Speed trap may be on its last lap
By Jeff Myrick, Baldwin City Signal Editor
Thursday, July 6, 2006
If all goes as planned, all those tickets written for doing 30 mph down Sixth Street will come to an end.
The Baldwin City Council approved the first reading of an ordinance that would raise the speed limit along Sixth Street from Ames to Indiana streets from 20 mph to 30 mph. That includes the block between Baker and Chapel streets which borders Baldwin Elementary School Primary Center.
"This was brought up at a safety committee meeting," said City Administrator Jeff Dingman. " The safety committee discussed it and recommended that the speed limit be raised."
But, it won't be done until discussion with Deb Ehling-Gwin, principal at BESPC.
"We do want Dr. Ehling-Gwin to comment on this from the primary center," said Council Member Nancy Brown, a member of the committee.
Council Member Doyle Jardon questioned why the speed limit needed to be changed. He remembers that it was 30 mph in the past, but no one could recall when it was lowered.
"I'm not opposed to it," said Jardon. "It just seems like we're going from 20 to 30 from 20 in 10 years time."
Brown wasn't sure when the speed limit was changed, but noted that improvements to Sixth Street warrant the change for a stretch that has become well known for traffic stops.
"It is an unintended speed trap," said Brown.
Council President Amy Cleavinger asked if it had been discussed whether the area near BESPC would have speed controlled before and after school, such as is done on U.S. Highway 56 south of the junior high with flashing lights.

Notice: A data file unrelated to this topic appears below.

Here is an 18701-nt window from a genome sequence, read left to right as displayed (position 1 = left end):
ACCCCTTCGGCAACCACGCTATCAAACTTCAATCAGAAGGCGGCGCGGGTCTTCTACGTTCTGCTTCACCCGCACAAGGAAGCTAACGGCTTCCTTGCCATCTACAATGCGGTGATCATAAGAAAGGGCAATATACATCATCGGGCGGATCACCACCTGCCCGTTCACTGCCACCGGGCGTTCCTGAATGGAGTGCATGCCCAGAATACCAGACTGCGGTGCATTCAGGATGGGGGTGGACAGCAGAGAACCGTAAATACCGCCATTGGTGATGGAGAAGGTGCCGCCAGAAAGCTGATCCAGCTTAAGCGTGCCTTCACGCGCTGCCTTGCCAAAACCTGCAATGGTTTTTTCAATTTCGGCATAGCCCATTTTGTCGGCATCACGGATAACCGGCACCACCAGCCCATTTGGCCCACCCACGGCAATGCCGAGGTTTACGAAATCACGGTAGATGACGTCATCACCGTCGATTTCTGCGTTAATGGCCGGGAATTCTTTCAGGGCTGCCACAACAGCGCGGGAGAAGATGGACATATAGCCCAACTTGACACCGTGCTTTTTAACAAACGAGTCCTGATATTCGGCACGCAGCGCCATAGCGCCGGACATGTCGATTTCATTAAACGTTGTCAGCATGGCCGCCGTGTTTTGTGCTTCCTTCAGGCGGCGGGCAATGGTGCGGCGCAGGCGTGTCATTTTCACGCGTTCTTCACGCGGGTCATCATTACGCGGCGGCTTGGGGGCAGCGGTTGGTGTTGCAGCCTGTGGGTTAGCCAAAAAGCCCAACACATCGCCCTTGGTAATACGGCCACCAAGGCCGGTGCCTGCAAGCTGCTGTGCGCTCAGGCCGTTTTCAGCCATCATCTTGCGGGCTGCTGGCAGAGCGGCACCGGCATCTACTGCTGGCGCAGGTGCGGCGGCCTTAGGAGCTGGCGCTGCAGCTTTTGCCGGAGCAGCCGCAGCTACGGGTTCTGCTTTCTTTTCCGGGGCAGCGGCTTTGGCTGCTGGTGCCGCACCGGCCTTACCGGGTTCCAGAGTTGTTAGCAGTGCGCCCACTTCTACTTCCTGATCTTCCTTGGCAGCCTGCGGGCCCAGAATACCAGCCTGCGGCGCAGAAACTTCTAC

"I do worry about the area around the school," said Cleavinger. "I see a lot of people walking there. Will it be a school zone before and after school?"
Brown didn't indicate if that had been discussed, but planned to have Ehling-Gwin present at the next meeting on July 17.
"I hope she will attend the next meeting," said Brown.
Other speed limit changes that also received initial approval: Eight Street from Indiana to Orange streets would also rise from 20 mph to 30 mph.; and language modifications in the ordinance which reflect the posted speed limits on north Sixth Street or Douglas County Road 1055 which went into effect several years ago.
Also on the agenda was a report from Tina Rakes, zoning codes administrator, on the city-wide clean up that occurred June 17. This year, Baldwin residents brought more than 16.42 tons of trash to be hauled away, compared to 11.92 tons last year.
"We did it differently from last year," said Rakes. "We had it after city-wide garage sale instead of before. I think that brought the tonnage up."
The recycling numbers were up, too. Last year, Lonnie's Recycling came up with three tons, this year 12th and Haskell Bargain and Recycling had 8.5 tons. Last year, nothing was paid to the city for recycling and this year it made almost $500. Other numbers remained about the same. Last year 20 tires were recycled, this year 25.
The council also met in executive session, closed to the public, for 30 minutes regarding personnel matters. No action resulted from the session.